Increasing visibility in Washington

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Increasing visibility in Washington

Friends at the Joongang Ilbo have been asking me why Korea does not have a higher profile in Washington. Despite the much touted “pivot” to Asia - the administration, Congress and the media seem transfixed on Ukraine and the Middle East. Meanwhile, Korean media has been perplexed that U.S. officials and think tanks won’t take Seoul’s side on historical and territorial disputes with Japan.

Are Americans biased toward Japan? Is Korean public diplomacy ineffective? Should Seoul increase its lobbying activities in Washington? In my view, Korean diplomacy is quite effective in Washington, where the context is very different from what it may appear when viewed in Seoul. Here are some facts that may be worth considering when looking at Korean visibility in Washington.

1. Historically, the United States has been far more focused on Europe than Asia and more focused on Japan than Korea - but that is changing.

While George Washington famously told his fellow citizens in his farewell address that the United States should stay out of entangling alliances in old Europe, in the 20th century American strategy prioritized Europe over Asia on every occasion. During World War I, Woodrow Wilson allowed Japanese expansion in Asia because Tokyo was allied with Britain and the Americans’ most vital interest was to preserve the Anglo-American order and prevent German domination of Europe. In World War II, Franklin D. Roosevelt focused on defeating Hitler first for the same reasons, despite the fact that Japan had attacked Pearl Harbor.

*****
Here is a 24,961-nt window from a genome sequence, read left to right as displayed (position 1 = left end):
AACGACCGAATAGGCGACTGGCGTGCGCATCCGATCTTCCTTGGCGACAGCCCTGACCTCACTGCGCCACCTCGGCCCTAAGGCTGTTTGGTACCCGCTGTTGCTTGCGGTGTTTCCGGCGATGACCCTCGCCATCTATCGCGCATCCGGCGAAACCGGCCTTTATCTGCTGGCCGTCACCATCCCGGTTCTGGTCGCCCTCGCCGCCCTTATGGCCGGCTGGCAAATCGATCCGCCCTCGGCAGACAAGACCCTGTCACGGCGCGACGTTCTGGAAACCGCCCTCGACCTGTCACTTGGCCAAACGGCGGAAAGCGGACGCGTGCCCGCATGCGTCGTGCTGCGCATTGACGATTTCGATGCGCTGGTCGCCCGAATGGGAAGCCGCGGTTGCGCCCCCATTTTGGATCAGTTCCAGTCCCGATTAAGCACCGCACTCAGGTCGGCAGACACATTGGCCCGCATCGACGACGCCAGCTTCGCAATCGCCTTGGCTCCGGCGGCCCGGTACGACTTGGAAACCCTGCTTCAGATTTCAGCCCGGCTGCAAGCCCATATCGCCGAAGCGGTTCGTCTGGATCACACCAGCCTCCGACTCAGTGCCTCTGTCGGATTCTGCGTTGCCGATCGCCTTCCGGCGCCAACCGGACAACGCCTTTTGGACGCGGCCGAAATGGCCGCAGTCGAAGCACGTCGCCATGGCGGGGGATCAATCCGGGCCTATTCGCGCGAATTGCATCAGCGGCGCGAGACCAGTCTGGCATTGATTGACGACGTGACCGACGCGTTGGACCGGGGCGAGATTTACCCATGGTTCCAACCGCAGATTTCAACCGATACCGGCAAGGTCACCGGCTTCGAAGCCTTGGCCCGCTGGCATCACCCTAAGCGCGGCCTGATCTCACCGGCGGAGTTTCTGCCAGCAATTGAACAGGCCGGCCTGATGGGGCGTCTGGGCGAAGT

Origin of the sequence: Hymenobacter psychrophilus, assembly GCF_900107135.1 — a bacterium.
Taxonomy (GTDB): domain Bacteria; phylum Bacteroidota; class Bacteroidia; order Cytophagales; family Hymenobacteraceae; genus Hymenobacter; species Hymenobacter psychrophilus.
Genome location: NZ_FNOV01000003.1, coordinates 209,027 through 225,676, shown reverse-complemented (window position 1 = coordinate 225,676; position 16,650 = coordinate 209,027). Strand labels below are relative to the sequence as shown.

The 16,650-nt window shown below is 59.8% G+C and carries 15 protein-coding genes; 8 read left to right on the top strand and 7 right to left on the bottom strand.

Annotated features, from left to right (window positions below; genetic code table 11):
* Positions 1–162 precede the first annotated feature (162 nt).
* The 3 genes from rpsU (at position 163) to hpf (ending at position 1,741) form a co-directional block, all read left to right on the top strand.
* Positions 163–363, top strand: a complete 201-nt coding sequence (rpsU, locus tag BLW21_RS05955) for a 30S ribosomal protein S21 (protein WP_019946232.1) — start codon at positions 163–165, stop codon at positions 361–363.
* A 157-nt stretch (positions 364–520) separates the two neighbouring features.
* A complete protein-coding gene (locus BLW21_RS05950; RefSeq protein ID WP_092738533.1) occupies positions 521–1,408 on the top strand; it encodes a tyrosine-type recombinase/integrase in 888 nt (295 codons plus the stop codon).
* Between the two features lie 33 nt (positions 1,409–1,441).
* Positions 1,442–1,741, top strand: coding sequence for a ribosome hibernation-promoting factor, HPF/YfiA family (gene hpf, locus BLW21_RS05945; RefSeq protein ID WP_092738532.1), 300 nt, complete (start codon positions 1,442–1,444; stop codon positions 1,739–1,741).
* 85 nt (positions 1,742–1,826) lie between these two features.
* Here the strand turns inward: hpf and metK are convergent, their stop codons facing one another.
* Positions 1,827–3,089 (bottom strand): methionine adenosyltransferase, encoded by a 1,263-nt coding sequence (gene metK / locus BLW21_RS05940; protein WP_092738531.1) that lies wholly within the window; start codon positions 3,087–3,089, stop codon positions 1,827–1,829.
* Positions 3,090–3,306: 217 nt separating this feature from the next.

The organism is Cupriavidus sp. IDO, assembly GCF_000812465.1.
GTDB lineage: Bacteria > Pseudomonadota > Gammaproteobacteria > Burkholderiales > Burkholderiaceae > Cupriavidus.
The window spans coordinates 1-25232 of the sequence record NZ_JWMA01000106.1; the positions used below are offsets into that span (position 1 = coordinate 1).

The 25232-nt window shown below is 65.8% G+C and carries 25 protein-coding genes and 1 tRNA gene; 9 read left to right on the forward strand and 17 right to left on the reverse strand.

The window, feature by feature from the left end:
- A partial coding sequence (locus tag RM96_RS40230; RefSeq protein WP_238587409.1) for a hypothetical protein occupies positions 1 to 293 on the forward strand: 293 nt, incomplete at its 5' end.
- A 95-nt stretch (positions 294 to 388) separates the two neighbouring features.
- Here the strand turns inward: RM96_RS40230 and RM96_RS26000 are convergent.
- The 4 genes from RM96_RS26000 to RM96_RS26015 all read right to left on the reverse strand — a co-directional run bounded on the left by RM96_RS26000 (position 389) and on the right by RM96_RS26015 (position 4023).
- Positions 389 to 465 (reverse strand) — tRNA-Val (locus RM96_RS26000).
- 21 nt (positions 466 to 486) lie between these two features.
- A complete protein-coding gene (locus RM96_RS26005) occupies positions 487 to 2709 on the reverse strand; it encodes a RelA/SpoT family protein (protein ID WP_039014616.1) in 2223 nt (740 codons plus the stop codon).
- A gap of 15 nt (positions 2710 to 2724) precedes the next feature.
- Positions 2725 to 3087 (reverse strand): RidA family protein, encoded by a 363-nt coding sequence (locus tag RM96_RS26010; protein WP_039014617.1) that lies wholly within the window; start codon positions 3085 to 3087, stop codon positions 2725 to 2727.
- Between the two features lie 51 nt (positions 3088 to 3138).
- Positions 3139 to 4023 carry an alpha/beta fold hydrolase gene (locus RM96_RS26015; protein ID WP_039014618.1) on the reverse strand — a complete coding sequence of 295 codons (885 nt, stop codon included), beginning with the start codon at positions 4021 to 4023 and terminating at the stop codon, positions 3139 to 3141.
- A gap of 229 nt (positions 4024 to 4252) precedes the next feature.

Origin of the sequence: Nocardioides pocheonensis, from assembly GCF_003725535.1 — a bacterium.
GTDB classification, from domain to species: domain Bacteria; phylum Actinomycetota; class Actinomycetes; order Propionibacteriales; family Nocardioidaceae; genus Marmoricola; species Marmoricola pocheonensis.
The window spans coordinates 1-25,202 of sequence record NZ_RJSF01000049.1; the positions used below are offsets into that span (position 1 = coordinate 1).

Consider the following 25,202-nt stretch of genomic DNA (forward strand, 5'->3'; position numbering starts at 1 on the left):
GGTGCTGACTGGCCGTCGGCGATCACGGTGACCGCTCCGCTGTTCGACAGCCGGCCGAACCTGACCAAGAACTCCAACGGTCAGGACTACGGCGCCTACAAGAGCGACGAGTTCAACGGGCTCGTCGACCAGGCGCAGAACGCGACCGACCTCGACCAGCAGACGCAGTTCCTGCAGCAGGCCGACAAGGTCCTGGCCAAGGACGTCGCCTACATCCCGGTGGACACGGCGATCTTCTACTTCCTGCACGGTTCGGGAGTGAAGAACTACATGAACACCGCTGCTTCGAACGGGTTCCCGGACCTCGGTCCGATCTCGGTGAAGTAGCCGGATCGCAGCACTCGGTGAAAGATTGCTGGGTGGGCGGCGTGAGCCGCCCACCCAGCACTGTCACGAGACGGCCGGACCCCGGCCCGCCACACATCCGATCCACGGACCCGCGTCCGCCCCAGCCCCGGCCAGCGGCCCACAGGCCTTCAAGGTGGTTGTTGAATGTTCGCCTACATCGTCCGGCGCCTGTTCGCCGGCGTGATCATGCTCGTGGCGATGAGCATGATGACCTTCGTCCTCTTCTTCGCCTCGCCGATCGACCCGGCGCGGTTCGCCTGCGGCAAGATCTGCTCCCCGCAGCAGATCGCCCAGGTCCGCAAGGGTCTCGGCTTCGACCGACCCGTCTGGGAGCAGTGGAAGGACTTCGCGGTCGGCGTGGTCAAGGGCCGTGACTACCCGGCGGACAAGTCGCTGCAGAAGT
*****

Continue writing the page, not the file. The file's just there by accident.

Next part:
After the war, the United States focused on protecting the European industrial heartland and Japan against communism, and chose an offshore balancing strategy in the Pacific that cut off Korea - until the North Korean attack forced the United States to draw its defense perimeter on the peninsula. Richard Nixon’s Guam Doctrine to reduce U.S. military overstretch in Asia was mostly designed to reinforce Europe after the Vietnam War. Carter’s troop withdrawal was also aimed at reinforcing Europe.

This trend has reversed in the past few years. The Pentagon’s rebalance to Asia will put the weight of American military power in the Pacific and not Europe for the first time, and the majority of Americans now say in public opinion polls that Asia is more important than Europe. Moreover, the prioritization of maritime Japan has not always cost Korea. In fact, the Truman administration’s defense of Korea in June 1950 was premised in large part on defending Japan, and Jimmy Carter’s reversal of his promise to withdraw U.S. troops was the result of Japanese lobbying in Washington. So Japan and Korean interests in Washington have not always been zero sum in the past, nor are they today.

2. Korean diplomacy in Washington has been highly effective in recent years.